“On an annual rotation, what do I do with my mulch? Do I strip and reapply every year? How do I amend my soil in a flower bed that already has perennials? Do I  just topdress? Or dig around the perennials and mix with native soils?” Question from Tim of Springfield, Pennsylvania

Answer: Good questions! I am assuming that you apply bark mulch, which is generally slow to break down, especially if less processed when applied or comprised of cedar or other evergreen barks. I will also assume that you apply it at the standard depth of at least 2 to 3 inches.

You have several options for improving the soil of your mulched annual and perennial beds.

Annual Beds

  1. Switch to a mulch that feeds the soil. Bark mulch is notorious for binding essential nutrients, namely nitrogen, and breaks down too slowly to rapidly feed your soil. Mulching with composted bark, compost, or leaf mulch (all of which quickly integrate into the soil) will do the duel job of protecting against weeds and feeding your soil. (OMRI Listed Black Gold Garden Compost Blend is an excellent choice for the soil surface and as an amendment.)
  2. If you want to stick with bark mulch for your annual beds, do a soil re-haul in the spring, once your soil is warm enough to work. Neatly rake your mulch onto a tarp and generously and deeply work compost and peat moss into your beds. Work it down with a garden fork or tiller to a depth of at least 8 inches. This is also a great time to add slow-release flower fertilizer for the season. Then plant your annuals first and re-mulch afterward to avoid getting mulch into the planting holes.

Perennial Beds

  1. Once again, consider switching to a mulch type that better feeds your soil and garden plants, and be sure to fertilize your perennials yearly.
  2. If you want to stick with bark mulch, you could leave 6-inch a ring around each perennial and apply either compost or earthworm castings on the surface annually in the spring. Even when applied to the soil surface, the quick-to-decompose organic matter will feed your plants and soil microorganisms.
  3. If you are really concerned about the soil quality of your perennial beds, do a soil re-haul in the spring. Start by digging your perennials (this is also a great time to divide them and/or redesign your beds), then follow the same steps listed above. Perennials tend to set deeper roots than annuals, so it pays to amend the soil a bit deeper.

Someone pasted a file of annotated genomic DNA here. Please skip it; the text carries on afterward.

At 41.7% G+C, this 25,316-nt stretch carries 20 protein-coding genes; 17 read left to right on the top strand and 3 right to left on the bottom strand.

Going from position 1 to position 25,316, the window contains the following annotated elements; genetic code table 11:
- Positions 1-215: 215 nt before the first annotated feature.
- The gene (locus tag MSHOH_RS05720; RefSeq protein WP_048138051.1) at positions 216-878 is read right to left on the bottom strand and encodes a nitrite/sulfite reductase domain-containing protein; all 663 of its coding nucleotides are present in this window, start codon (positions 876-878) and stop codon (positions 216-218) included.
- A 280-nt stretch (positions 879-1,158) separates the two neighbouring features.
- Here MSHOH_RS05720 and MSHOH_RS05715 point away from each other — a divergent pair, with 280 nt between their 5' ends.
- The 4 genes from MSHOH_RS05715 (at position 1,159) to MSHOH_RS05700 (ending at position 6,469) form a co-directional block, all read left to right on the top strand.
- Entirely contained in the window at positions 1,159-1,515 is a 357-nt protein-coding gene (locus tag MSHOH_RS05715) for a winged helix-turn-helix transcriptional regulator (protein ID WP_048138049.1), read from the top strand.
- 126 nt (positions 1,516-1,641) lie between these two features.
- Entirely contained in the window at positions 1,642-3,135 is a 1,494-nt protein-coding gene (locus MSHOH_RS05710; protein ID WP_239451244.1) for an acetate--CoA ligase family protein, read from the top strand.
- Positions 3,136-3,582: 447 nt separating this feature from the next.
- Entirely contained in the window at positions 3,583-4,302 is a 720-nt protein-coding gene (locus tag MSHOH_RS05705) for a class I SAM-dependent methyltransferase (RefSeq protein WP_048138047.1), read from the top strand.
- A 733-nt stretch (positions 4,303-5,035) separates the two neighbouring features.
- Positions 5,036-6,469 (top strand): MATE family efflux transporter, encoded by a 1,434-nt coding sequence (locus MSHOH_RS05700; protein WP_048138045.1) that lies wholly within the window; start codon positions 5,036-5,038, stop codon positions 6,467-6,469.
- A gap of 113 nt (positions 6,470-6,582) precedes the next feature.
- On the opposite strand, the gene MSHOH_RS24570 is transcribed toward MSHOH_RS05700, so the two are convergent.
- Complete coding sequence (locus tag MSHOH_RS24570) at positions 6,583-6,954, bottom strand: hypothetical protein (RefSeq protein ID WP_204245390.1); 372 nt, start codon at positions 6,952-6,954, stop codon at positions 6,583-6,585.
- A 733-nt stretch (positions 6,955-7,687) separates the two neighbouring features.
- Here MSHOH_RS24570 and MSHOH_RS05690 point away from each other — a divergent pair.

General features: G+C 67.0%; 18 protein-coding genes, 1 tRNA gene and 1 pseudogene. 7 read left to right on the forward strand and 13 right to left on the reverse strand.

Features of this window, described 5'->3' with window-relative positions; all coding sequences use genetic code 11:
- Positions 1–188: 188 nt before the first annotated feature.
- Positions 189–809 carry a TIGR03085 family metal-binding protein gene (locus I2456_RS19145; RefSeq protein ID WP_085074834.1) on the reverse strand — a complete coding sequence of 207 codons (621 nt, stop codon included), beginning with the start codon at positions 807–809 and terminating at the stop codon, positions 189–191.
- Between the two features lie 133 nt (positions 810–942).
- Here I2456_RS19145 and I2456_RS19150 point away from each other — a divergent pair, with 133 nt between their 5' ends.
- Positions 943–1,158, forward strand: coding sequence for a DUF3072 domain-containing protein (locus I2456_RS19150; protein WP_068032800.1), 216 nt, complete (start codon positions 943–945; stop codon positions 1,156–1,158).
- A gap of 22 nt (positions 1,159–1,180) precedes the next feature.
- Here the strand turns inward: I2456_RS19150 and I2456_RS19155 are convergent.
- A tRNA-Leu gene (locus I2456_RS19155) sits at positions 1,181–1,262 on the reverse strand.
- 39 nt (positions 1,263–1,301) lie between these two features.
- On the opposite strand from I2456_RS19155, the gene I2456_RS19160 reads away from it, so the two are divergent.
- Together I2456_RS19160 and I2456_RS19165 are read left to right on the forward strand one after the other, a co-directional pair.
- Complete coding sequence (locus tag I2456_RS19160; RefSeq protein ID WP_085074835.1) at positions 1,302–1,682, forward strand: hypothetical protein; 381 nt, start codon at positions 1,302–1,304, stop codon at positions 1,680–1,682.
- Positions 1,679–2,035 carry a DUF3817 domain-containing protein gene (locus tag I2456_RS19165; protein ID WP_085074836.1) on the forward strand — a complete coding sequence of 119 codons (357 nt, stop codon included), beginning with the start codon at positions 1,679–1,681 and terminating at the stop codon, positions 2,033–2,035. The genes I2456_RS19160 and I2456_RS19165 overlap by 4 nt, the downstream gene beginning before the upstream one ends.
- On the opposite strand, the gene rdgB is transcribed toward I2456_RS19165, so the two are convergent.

I hope that these tips are helpful!


Happy Gardening!


Jessie Keith

Black Gold Horticulturist


Five Best Ways to Save Water in the Garden

Roof rainwater trickles into a classic garden rain barrel.

Smart gardeners prepare for summer dry spells and drought. A little water can go a long way if you plan ahead with effective water conservation techniques. Implement one (or more) of our five ways to save water in the garden, and not only will your plants grow better in dry weather, but you will also spend less time and money on watering.


1. Collect and Redistribute Water

Rain barrels are the best tools for rainwater collection. They connect to gutter downspouts to capture roof runoff. Collecting rainwater reduces watering costs, and plants generally prefer rainwater to tap. Fill watering cans from rain barrels or hook hosing up to them for gentle garden irrigation.

Cisterns are larger above- or below-ground water storage units used to collect rainwater, air conditioning condensate, or even well-water reserves. They are more costly to install but useful for gardeners living where water is limited and often rationed. Roof collection cisterns are only recommended only for areas with adequate annual seasonal rainfall of 15-inches/year or more (click here to see US annual rainfall averages).

Know your roof composition before collecting roof rainwater. In a 2-year study, two roof types leached high concentrations of heavy metals; uncoated galvanized metal roofs released high concentrations of zinc, and treated wood shakes released high concentrations of copper. Refrain from roof water collection if you have these roof types.

Cisterns collect large amounts of rainwater, well-water or even air-conditioning condensate.

2. Irrigate at Soil Level